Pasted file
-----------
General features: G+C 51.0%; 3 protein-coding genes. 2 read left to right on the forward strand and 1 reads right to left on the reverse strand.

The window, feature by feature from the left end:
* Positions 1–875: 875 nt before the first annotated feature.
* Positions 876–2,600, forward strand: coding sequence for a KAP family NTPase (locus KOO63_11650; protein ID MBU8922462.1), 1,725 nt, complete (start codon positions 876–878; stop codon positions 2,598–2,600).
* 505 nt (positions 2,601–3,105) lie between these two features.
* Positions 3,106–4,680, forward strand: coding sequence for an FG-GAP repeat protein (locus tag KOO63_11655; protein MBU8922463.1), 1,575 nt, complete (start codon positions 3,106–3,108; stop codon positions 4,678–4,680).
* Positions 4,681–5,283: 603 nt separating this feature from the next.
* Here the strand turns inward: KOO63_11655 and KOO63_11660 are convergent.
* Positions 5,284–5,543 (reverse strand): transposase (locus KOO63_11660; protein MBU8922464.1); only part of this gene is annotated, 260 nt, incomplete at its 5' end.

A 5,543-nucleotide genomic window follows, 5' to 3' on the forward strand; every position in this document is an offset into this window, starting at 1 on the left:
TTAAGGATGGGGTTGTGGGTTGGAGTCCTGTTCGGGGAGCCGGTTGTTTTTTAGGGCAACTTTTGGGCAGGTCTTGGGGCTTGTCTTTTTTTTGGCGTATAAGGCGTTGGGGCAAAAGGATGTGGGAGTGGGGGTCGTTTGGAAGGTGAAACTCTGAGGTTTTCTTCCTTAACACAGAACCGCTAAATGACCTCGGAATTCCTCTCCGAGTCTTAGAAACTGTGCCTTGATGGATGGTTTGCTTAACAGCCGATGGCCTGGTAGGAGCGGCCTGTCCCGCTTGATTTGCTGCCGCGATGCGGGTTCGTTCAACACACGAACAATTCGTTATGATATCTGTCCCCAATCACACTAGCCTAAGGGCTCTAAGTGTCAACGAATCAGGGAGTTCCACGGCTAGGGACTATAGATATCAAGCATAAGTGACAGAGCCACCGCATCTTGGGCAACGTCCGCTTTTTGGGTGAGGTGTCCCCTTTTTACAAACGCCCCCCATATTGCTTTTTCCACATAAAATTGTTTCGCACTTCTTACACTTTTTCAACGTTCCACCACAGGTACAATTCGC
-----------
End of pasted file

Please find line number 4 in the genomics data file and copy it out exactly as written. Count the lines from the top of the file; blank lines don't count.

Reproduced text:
* Positions 876–2,600, forward strand: coding sequence for a KAP family NTPase (locus KOO63_11650; protein ID MBU8922462.1), 1,725 nt, complete (start codon positions 876–878; stop codon positions 2,598–2,600).